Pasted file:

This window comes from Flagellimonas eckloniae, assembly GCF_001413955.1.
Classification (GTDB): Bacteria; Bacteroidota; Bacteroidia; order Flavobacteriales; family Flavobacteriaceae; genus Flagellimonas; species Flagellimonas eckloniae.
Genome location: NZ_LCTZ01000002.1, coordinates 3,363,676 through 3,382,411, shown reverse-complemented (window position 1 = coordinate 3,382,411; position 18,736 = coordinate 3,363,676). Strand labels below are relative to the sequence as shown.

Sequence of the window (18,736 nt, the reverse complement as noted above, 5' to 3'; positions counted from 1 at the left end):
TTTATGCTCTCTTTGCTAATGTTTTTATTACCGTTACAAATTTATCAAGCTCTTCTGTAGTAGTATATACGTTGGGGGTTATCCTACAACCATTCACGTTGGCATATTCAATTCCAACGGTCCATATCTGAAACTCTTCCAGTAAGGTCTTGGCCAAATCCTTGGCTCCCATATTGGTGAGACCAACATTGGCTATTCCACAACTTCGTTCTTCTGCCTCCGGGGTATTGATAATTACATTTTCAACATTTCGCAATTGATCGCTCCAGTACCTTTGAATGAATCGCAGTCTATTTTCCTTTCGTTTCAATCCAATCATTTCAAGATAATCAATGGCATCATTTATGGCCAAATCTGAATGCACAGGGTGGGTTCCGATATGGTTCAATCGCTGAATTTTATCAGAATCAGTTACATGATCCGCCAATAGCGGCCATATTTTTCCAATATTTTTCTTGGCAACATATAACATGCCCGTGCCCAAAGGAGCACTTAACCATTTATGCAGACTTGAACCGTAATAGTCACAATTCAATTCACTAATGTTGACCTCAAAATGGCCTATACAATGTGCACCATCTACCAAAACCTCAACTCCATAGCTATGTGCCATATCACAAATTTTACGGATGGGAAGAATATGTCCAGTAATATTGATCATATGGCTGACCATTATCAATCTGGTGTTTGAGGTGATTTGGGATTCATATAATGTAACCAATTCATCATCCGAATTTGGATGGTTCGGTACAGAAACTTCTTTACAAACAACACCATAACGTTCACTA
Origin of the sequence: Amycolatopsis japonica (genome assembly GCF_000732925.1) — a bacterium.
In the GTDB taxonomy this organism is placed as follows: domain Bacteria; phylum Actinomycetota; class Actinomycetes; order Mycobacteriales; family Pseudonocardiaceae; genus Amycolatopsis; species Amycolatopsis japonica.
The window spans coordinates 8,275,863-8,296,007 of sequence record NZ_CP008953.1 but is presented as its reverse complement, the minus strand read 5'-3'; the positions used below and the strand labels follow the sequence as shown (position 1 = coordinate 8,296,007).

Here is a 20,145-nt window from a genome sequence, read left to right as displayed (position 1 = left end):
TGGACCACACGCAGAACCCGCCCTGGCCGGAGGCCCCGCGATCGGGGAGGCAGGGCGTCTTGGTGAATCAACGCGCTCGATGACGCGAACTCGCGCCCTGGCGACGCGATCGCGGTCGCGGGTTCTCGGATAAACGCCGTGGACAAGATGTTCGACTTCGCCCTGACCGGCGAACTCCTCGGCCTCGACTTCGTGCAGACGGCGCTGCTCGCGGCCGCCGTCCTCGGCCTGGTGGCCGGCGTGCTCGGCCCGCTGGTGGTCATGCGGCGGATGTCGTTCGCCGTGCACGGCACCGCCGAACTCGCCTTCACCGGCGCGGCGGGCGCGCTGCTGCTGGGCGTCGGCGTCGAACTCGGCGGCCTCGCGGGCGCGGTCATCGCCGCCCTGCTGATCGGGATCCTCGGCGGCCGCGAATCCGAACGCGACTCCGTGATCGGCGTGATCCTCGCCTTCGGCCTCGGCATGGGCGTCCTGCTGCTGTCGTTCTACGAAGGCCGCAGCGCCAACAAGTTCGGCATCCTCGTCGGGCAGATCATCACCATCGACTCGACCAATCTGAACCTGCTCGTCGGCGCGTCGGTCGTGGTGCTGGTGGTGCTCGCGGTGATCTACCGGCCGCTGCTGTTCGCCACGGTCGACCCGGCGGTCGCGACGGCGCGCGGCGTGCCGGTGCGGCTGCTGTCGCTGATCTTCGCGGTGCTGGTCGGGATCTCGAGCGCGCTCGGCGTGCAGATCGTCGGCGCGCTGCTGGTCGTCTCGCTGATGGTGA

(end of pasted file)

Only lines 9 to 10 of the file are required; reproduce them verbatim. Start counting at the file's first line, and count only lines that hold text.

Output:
Here is a 20,145-nt window from a genome sequence, read left to right as displayed (position 1 = left end):
TGGACCACACGCAGAACCCGCCCTGGCCGGAGGCCCCGCGATCGGGGAGGCAGGGCGTCTTGGTGAATCAACGCGCTCGATGACGCGAACTCGCGCCCTGGCGACGCGATCGCGGTCGCGGGTTCTCGGATAAACGCCGTGGACAAGATGTTCGACTTCGCCCTGACCGGCGAACTCCTCGGCCTCGACTTCGTGCAGACGGCGCTGCTCGCGGCCGCCGTCCTCGGCCTGGTGGCCGGCGTGCTCGGCCCGCTGGTGGTCATGCGGCGGATGTCGTTCGCCGTGCACGGCACCGCCGAACTCGCCTTCACCGGCGCGGCGGGCGCGCTGCTGCTGGGCGTCGGCGTCGAACTCGGCGGCCTCGCGGGCGCGGTCATCGCCGCCCTGCTGATCGGGATCCTCGGCGGCCGCGAATCCGAACGCGACTCCGTGATCGGCGTGATCCTCGCCTTCGGCCTCGGCATGGGCGTCCTGCTGCTGTCGTTCTACGAAGGCCGCAGCGCCAACAAGTTCGGCATCCTCGTCGGGCAGATCATCACCATCGACTCGACCAATCTGAACCTGCTCGTCGGCGCGTCGGTCGTGGTGCTGGTGGTGCTCGCGGTGATCTACCGGCCGCTGCTGTTCGCCACGGTCGACCCGGCGGTCGCGACGGCGCGCGGCGTGCCGGTGCGGCTGCTGTCGCTGATCTTCGCGGTGCTGGTCGGGATCTCGAGCGCGCTCGGCGTGCAGATCGTCGGCGCGCTGCTGGTCGTCTCGCTGATGGTGA